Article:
WSOA In-Flux is a publishing platform for student work launched by Woodbury School of Architecture in 2020.

Woodbury School of Architecture is distinguished by its multiple locations at the heart of the Southern California creative industries: Los Angeles, Hollywood and San Diego. Together, these sites form a critical infrastructure for architectural investigations.

Our undergraduate and graduate programs prepare students to effect positive change in the built environment, to tackle theoretical debates, and to take on architecture and interior design as critical practices. We educate our students as entrepreneurs, citizen architects, and cultural builders equally committed to professional practice, theoretical discourse, social equity and to formal and technological inquiry.

Our faculty are architects, designers, academics and policy makers practicing in Los Angeles, San Diego and Tijuana. This internationally recognized and award-winning group works closely with students to teach the skills required to push the limits of practice.


Good design is a human right. Woodbury School of Architecture produces graduates who affirm the power of design to improve the built environment and the lives of others by addressing the pressing issues of our time. We transform our students into ethical, articulate and innovative design professionals prepared to lead in a world of accelerating technological change.


The future belongs to Woodbury. Woodbury School of Architecture creates an environment that empowers our students to impact the future of the profession through meaningful built work. We imagine a world in which there are no disciplinary rights or wrongs, where diverse and sometimes contradictory values collide to generate new ideas, design innovation, unexpected practices, and the means to expand the influence of our discipline.

Woodbury School of Architecture offers a welcoming environment for students to develop their own unique design voice.  We approach the design disciplines multi-dimensionally, teaching a range of pedagogies and design methodologies. Our students leave Woodbury with the confidence to engage in local and global discourse.

Through engaged faculty-student interaction, we transform our students into innovative professionals with a commitment to the power of good design. Our students and faculty share a commitment to sustainable practices, community outreach and civic engagement.

Our School of Architecture is among the first 14 accredited architectural programs to be accepted for participation in the National Council of Architectural Registration Boards (NCARB) Integrated Path to Architectural Licensure (IPAL) initiative. Successful students will have the opportunity to have an architectural license upon graduation.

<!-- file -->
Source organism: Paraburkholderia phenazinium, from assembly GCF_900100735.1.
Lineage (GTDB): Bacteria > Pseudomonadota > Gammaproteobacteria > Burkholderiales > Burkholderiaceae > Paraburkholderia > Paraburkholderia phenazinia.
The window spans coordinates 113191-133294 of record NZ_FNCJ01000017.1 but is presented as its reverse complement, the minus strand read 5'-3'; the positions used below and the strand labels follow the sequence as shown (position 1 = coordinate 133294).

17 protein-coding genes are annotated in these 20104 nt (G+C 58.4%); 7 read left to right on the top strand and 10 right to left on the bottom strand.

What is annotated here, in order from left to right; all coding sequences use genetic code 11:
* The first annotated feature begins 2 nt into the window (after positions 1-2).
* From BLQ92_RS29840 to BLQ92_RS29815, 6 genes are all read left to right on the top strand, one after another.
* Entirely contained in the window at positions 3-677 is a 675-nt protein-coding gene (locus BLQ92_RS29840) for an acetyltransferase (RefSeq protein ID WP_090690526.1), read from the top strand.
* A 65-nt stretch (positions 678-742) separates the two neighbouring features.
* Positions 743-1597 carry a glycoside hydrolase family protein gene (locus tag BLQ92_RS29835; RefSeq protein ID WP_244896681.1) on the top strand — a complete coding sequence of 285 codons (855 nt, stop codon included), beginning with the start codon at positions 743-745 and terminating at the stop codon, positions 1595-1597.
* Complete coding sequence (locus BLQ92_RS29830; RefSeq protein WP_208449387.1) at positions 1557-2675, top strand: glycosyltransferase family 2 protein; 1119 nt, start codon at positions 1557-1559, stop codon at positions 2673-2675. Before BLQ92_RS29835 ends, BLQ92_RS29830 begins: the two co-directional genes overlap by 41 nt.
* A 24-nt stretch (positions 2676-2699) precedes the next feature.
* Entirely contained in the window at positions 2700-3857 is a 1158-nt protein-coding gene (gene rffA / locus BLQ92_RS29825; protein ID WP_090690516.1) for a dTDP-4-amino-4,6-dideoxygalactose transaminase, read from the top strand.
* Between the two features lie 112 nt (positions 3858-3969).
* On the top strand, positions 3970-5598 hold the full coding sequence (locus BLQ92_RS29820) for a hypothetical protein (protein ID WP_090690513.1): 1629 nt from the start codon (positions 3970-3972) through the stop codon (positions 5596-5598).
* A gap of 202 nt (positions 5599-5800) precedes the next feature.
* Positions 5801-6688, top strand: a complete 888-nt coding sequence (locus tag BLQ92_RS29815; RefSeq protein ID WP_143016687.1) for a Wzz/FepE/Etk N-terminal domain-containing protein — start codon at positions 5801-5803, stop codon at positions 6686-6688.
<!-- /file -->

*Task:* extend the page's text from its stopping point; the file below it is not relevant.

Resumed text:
We believe that our school is a role model for the direction in which the profession is heading – improving gender parity and ethnic diversity among its members, and reaffirming the importance of ethical conduct and social responsibility. Ours is a welcoming community for every race and orientation, and we resist acts of intolerance in favor of thoughtfulness, generosity and kindness. The economic, ethnic, and academic backgrounds of our students reflect Southern California itself. We are determined to provide a place for open debate, the respectful airing of differences, and for rich forms of expression and imagination.

Site running on Cargo

Emerging Ideas ︎

The Master of Interior Design (M.I.D.) program offers an education in critical spatial inquiry that elevates and reinvents the discipline of interior architecture by mining and imagining human conditions in our built environment. In doing so, the program adds criticality to the profession, cultivating scholars, academics and critics, while generating emerging and alternative professions.

Students who possess baccalaureate degrees in any discipline can enter the M.I.A. three-year track, while students who possess baccalaureate degrees in interior architecture, interior design, environmental arts or architecture are eligible to enter the M.I.A. two-year track.

Emerging Ideas

The MIA argues for Interior Design as a unique body of knowledge, with a distinct discourse, canon, and set of methodologies, filtered through the lens of art and architectural criticism and theory. As contemporary architectural practice continues to focus on issues of technology, technique, urbanism, and other aspects of exteriority, the MID program looks to advance the role of the human condition in the discourse, and to argue for the social, cultural, material, sensorial, and communicative realms of design.

Woodbury University’s MID program provides students with a curriculum that is critical and relevant. This agile program allows students to actively participate in the crafting of their education, to inflect each course with their own critical approach, and to specialize in their own professional pursuits. Student involvement fosters methodological diversity and ensures that the program will evolve and adapt with each new cohort.

The Emerging Ideas curriculum supports every area of learning within your interior architecture education: Criticism, Studio, Visualization, Figuring Space, and Practice. The Emerging Ideas seminars provide an active relationship between knowledge acquisition and knowledge content. Through faculty facilitated seminars students will develop a consensus of the scope of research their cohort will explore.